Holidays, Vacations, and Special Events: Tailoring your parenting plan to keep your family traditions intact after separation.

Having a detailed parenting plan that works for you and your family at the end of your custody proceeding or divorce matter is critical and in the best interests of your children.  Once made a court order, your parenting plan governs all aspects of your co-parenting relationship and parenting time schedule going forward.  Parenting plans may be negotiated and agreed to by the parties, or, when agreement cannot be reached, they may be imposed by a court.

Minn. Stat. § 518.1705, subd. 2(a) provides that parenting plans, at a minimum, “must include” the following:

(1) a schedule of the time each parent spends with the child;

(2) a designation of decision-making responsibilities regarding the child; and

(3) a method of dispute resolution.

“A parenting plan may include other issues and matters the parents agree to regarding the child.”  § 518.1705, subd. 2(b).

As allowed by the above-cited statute, parenting plans range from being quite vague, leaving room for a lot of flexibility (and misinterpretation) to extremely detailed.  Generally, it is best to provide as much detail as possible to avoid future disputes. You and your co-parent may mutually decide to deviate from a parenting plan, from time to time, however, having a detailed parenting plan in place as a fallback is usually best practice.  Parenting plans provide guidance, stability and predictability, not only for the parties, but for children as well.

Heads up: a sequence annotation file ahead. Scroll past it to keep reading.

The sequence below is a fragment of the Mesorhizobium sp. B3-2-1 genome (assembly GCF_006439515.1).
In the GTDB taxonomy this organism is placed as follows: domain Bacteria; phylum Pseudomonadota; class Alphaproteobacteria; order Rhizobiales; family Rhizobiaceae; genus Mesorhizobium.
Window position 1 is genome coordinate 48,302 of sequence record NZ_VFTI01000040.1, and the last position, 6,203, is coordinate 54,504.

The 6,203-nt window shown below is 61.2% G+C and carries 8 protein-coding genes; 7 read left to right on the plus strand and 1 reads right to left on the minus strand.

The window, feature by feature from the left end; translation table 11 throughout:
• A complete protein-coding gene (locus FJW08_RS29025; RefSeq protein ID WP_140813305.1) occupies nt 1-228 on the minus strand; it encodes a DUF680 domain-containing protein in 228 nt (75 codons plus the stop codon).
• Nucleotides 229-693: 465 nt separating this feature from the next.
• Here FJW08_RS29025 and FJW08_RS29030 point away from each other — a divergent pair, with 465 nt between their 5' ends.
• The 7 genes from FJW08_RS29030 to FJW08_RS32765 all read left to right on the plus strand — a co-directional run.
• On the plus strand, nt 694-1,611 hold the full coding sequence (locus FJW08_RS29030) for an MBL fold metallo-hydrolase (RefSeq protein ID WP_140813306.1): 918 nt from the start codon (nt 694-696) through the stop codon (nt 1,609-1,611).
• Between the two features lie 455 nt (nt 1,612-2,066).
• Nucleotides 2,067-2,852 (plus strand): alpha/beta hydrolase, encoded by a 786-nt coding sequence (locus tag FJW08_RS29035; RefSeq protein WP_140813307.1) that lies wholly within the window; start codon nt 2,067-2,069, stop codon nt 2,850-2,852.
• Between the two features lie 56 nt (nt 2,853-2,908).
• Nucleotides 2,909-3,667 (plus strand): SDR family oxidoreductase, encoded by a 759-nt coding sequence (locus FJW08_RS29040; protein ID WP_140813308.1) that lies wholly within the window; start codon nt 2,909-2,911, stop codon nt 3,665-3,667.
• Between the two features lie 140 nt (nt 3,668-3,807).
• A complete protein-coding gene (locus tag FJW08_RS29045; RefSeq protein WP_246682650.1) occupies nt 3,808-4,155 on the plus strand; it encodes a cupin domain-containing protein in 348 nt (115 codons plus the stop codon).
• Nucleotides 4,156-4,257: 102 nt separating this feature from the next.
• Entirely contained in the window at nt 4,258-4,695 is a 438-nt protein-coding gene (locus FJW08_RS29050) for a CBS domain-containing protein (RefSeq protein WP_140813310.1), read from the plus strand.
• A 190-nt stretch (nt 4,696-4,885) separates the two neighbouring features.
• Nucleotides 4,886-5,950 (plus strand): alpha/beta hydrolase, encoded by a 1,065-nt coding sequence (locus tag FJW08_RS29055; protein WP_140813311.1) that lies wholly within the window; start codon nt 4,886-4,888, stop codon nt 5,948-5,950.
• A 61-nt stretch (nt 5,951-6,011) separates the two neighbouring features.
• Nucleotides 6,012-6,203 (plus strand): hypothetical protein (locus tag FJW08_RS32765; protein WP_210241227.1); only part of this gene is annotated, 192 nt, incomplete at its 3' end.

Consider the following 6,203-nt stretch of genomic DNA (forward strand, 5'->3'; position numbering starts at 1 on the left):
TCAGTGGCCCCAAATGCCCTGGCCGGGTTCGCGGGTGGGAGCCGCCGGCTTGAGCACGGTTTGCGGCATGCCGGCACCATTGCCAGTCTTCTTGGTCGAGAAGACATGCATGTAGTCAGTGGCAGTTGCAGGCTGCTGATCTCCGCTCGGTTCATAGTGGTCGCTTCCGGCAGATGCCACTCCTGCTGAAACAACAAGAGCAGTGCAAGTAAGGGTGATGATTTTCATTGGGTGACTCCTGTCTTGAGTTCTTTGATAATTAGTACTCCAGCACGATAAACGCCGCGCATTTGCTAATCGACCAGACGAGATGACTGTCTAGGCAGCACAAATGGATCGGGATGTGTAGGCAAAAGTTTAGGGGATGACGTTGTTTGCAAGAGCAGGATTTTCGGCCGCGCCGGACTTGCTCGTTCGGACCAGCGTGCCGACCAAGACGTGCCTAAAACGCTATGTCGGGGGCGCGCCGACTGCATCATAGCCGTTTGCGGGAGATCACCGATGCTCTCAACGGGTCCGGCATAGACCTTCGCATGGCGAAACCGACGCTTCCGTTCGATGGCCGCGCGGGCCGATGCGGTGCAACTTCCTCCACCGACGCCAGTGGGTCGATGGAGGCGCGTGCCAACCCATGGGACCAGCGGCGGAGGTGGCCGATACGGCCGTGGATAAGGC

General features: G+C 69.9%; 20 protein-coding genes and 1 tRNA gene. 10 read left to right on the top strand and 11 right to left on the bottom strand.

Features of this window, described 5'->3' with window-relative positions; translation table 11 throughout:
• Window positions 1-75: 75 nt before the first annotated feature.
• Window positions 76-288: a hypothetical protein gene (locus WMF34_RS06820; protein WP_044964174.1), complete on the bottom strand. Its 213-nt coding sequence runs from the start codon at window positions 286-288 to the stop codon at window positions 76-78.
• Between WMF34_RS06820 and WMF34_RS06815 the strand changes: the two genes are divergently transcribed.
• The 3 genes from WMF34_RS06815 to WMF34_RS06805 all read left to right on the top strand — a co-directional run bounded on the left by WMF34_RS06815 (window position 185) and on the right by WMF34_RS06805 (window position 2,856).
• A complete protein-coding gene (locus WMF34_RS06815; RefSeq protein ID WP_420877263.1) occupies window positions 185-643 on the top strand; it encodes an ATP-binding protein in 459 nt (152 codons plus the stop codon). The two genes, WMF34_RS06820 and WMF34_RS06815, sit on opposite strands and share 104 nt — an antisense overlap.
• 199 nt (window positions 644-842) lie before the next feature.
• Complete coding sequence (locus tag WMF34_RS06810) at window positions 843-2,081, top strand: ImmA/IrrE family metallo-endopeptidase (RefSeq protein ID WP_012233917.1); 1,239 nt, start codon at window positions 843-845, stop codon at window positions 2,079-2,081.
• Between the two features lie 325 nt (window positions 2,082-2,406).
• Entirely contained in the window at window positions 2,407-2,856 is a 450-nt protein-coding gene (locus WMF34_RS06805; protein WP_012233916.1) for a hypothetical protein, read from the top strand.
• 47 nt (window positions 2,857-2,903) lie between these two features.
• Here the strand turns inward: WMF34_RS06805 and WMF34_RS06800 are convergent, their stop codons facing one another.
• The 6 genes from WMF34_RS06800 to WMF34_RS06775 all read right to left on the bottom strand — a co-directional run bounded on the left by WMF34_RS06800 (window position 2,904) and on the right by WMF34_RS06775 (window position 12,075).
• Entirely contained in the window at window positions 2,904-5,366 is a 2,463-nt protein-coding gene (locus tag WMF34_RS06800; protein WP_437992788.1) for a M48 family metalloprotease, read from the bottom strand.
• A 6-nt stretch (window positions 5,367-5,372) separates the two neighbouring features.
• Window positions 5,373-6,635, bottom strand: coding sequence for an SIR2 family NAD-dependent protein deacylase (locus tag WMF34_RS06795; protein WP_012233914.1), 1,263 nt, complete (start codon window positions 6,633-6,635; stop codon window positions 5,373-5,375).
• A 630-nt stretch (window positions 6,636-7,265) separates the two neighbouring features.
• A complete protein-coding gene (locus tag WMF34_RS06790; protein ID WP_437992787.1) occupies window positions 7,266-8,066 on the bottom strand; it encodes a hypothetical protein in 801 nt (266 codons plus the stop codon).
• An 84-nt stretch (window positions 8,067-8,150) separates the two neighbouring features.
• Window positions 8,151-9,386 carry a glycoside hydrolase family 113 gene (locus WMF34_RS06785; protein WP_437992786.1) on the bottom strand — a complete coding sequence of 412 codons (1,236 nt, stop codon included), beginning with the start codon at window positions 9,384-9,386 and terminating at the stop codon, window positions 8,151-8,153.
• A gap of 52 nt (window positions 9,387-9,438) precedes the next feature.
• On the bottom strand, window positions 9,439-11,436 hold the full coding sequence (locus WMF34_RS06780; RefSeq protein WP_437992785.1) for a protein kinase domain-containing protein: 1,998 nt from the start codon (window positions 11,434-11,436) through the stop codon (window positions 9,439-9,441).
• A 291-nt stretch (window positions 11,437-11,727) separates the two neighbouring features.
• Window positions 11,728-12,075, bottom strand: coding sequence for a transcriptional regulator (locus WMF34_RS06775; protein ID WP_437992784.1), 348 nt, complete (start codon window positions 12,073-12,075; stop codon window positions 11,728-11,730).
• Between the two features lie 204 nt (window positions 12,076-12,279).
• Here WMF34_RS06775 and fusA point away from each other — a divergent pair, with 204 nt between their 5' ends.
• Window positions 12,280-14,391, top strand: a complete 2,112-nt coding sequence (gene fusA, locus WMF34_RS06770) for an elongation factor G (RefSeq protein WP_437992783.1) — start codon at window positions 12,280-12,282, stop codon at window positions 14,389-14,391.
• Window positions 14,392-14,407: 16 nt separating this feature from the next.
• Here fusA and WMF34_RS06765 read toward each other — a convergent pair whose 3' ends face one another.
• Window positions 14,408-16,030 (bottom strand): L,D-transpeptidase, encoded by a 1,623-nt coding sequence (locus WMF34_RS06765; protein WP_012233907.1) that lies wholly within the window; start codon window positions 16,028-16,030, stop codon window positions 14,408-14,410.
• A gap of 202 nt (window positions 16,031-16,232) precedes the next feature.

A few key components to parenting plans that often get overlooked are vacation, holiday and special events schedules in addition to the regular parenting time schedule.  Holiday schedules supersede vacation schedules, and both vacation and holiday parenting time supersede the regular parenting time schedule. 

This portion of parenting plans tends to be unique in at least some way for each family, as each has their own special traditions and preferences.  For example, what holidays are important to your family?  Are certain holidays more important to one parent than the other? What types of special traditions does your family have?  How often does your family travel and to where?  Where do the parents reside relative to each other?  Are your children school-aged or not?  Are there extended family or friends with whom it is important the children maintain relationships?

Many attorneys treat these special occasion schedules as a “one size fits all” and fail to take the time to really get to know their clients and the needs of their particular family when crafting these very important schedules and guidelines.  This often leads to conflict and dissatisfaction in the future, and potentially further litigation and costs.

Baer Family Law truly wants your family to succeed post-litigation with reduced conflict and overall satisfaction with the orders and agreements that I have helped you obtain.  This is why, when creating parenting plans and proposals to the court, I spend the necessary time getting to know you and discussing your options and desires as far as what you (and your children) may need moving forward as relates to holidays, special events and vacations.  I have extensive experience creating detailed parenting plans that are specifically tailored to each client’s individualized family’s needs, while providing samples and input based on what I have seen work well for other families.

Authored by: Rebecca R. Baer, Esq.


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